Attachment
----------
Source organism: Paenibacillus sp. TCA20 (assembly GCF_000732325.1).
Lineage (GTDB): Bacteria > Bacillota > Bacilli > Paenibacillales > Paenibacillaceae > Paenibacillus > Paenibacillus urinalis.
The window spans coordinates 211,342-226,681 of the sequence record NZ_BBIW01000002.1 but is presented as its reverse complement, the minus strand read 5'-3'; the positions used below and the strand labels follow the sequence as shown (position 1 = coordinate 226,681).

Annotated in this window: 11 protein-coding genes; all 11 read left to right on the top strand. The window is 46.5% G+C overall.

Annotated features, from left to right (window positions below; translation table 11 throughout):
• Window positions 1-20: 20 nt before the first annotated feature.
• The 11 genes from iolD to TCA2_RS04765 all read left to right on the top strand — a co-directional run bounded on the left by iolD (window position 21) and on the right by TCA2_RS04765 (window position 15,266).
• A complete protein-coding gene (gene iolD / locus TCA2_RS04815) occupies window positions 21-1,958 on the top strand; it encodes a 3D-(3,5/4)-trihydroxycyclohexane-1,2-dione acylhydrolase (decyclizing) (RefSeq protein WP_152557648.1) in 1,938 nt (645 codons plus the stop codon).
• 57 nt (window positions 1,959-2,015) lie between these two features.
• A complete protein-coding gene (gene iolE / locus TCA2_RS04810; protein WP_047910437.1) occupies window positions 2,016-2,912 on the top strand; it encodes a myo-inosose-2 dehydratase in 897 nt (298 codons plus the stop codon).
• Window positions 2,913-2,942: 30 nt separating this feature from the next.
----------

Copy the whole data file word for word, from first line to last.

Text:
Source organism: Paenibacillus sp. TCA20 (assembly GCF_000732325.1).
Lineage (GTDB): Bacteria > Bacillota > Bacilli > Paenibacillales > Paenibacillaceae > Paenibacillus > Paenibacillus urinalis.
The window spans coordinates 211,342-226,681 of the sequence record NZ_BBIW01000002.1 but is presented as its reverse complement, the minus strand read 5'-3'; the positions used below and the strand labels follow the sequence as shown (position 1 = coordinate 226,681).

Annotated in this window: 11 protein-coding genes; all 11 read left to right on the top strand. The window is 46.5% G+C overall.

Annotated features, from left to right (window positions below; translation table 11 throughout):
• Window positions 1-20: 20 nt before the first annotated feature.
• The 11 genes from iolD to TCA2_RS04765 all read left to right on the top strand — a co-directional run bounded on the left by iolD (window position 21) and on the right by TCA2_RS04765 (window position 15,266).
• A complete protein-coding gene (gene iolD / locus TCA2_RS04815) occupies window positions 21-1,958 on the top strand; it encodes a 3D-(3,5/4)-trihydroxycyclohexane-1,2-dione acylhydrolase (decyclizing) (RefSeq protein WP_152557648.1) in 1,938 nt (645 codons plus the stop codon).
• 57 nt (window positions 1,959-2,015) lie between these two features.
• A complete protein-coding gene (gene iolE / locus TCA2_RS04810; protein WP_047910437.1) occupies window positions 2,016-2,912 on the top strand; it encodes a myo-inosose-2 dehydratase in 897 nt (298 codons plus the stop codon).
• Window positions 2,913-2,942: 30 nt separating this feature from the next.